Taiwan Seeks Bigger Military to Protect Itself From China
Taiwanese President Tsai Ing-wen promised on October 10 to boost Taiwan’s national security in order to counter an increasingly aggressive China. Taiwan will not allow Communist China’s efforts to seize control of the island, Tsai said.
Tsai told the press during Taiwan’s National Day celebrations that China’s “unilateral diplomatic offensive and military coercion have not only harmed cross-strait relations. They have also seriously challenged the status quo of peace and stability in the Taiwan Strait …. Our military strategy is resolute defense and multi-domain. Its core value lies in upgrading [Taiwan’s] military’s capabilities. Our lean and combat-ready troops absolutely have the ability to defend Taiwan’s sovereignty.”
Taiwan’s Defense Ministry outlined three ways it can protect the country’s sovereignty: increase military spending, develop Taiwan’s domestic weapons industry, and ensure “the best welfare for military personnel to achieve the success of our conscription system.”
China’s Communist government sees democratic Taiwan as a renegade territory that it has the right to control through diplomacy or, if necessary, by force. Ever since Tsai was elected president in 2016, China has increased military and diplomatic pressure on Taiwan.
This year, China accelerated routine encirclement drills around Taiwan. China flew its newly acquired Su-35 fighter jets along with H-6K bombers, J-11 fighters, and KJ-2000 aircraft around Taiwan. Intimidated by these drills, Taiwan seeks to expand its military so it can counter Chinese aggression.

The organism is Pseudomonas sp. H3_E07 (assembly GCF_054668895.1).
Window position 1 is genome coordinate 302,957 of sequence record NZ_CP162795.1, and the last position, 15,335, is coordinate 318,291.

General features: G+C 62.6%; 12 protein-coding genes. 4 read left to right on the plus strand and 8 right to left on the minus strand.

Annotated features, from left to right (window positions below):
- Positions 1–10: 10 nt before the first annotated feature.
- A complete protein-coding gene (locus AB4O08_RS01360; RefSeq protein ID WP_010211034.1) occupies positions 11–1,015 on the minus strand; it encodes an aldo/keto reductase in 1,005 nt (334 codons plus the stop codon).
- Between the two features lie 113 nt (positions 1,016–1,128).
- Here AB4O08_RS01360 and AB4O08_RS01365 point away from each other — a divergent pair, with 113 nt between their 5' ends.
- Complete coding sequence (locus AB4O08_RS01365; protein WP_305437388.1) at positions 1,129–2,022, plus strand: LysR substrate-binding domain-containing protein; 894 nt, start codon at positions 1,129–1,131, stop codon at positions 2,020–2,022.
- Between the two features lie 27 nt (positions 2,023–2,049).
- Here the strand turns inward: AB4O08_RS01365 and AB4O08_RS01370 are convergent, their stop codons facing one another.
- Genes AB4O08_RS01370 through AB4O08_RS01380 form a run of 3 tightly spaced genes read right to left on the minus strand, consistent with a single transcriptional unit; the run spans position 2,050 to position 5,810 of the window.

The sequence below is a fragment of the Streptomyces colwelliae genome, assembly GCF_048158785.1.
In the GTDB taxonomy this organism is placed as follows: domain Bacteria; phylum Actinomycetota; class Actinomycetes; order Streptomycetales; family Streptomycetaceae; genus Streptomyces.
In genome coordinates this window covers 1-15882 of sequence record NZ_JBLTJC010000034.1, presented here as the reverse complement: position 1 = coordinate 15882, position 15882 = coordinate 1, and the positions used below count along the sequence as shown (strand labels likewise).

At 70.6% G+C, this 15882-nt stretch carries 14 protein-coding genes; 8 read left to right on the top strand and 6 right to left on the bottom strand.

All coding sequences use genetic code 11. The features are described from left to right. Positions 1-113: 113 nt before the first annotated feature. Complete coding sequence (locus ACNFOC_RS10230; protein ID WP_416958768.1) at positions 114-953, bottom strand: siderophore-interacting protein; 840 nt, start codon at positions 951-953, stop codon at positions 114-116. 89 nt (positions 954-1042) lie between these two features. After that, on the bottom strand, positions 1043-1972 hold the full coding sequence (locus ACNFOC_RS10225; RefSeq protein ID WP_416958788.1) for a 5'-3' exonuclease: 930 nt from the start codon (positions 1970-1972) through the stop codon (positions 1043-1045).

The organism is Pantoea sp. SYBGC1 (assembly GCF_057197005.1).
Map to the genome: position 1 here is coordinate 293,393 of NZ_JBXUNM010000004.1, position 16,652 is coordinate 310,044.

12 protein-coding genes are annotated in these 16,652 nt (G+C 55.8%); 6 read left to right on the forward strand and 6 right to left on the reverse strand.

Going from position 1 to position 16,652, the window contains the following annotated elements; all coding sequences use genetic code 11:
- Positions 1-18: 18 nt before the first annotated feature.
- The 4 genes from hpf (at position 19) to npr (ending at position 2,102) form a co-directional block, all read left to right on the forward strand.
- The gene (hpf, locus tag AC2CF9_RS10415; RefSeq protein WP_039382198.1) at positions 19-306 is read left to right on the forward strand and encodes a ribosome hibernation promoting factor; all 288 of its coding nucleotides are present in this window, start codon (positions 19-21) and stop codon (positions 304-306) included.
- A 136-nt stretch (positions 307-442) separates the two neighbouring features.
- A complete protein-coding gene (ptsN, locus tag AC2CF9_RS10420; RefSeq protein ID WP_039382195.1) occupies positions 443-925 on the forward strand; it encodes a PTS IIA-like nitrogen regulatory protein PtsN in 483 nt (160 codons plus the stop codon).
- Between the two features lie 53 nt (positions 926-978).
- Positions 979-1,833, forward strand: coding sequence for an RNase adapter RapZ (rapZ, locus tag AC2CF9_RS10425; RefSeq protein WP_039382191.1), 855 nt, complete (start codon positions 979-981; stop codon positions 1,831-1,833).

Since Tsai entered office, China has also convinced several of Taiwan’s last remaining diplomatic allies—São Tomé and Príncipe, Panama, Burkina Faso, the Dominican Republic and El Salvador—to switch their allegiances to China. In July, China demanded that major international airlines start referring to Taiwan as part of China rather than as an independent nation. Many of these airlines caved in to China’s demand and removed any indication that Taiwan is an independent state.
China considers Taiwan a top priority in its foreign policy, and says it reserves the right to forcefully take over Taiwan.
Taiwan has survived Chinese aggression largely because of strong military and political ties with the United States. But U.S. support of Taiwan’s sovereignty has ebbed over the years. In 1998, President Bill Clinton was described as the “first U.S. President to publicly oppose Taiwanese independence.” In 2007, President George W. Bush rejected a referendum that would grant Taiwan membership in the United Nations.
Taiwan could compromise with China and surrender to its intimidation to avoid war. Trumpet editor in chief Gerald Flurry wrote in the August 1998 print issue:
The people of Taiwan fear for their future. They feel betrayed. … Once again, America has showcased its broken will to the whole world. … How could anyone fail to see that Taiwan is destined to become a part of mainland China? These 21 million people are going to be forced into the Chinese mold; and it is going to happen for one reason: because of a pitifully weak-willed America.
The premise of Mr. Flurry’s analysis on the China-Taiwan situation and America’s unreliable defense commitments is Bible prophecy. Leviticus 26:19 says that God will break the pride of America’s power in this end time. America’s partnership with Taiwan remains intact for now, but this prophecy shows that it will not remain so.
Taiwan’s pledge to increase military spending is also significant because Bible prophecy reveals that a union of Asian nations known in scripture as “the kings of the east” (Revelation 16:12) will combine their militaries together in the end time in order to confront a common enemy. It is likely that Taiwan will be part of this powerful Asian bloc.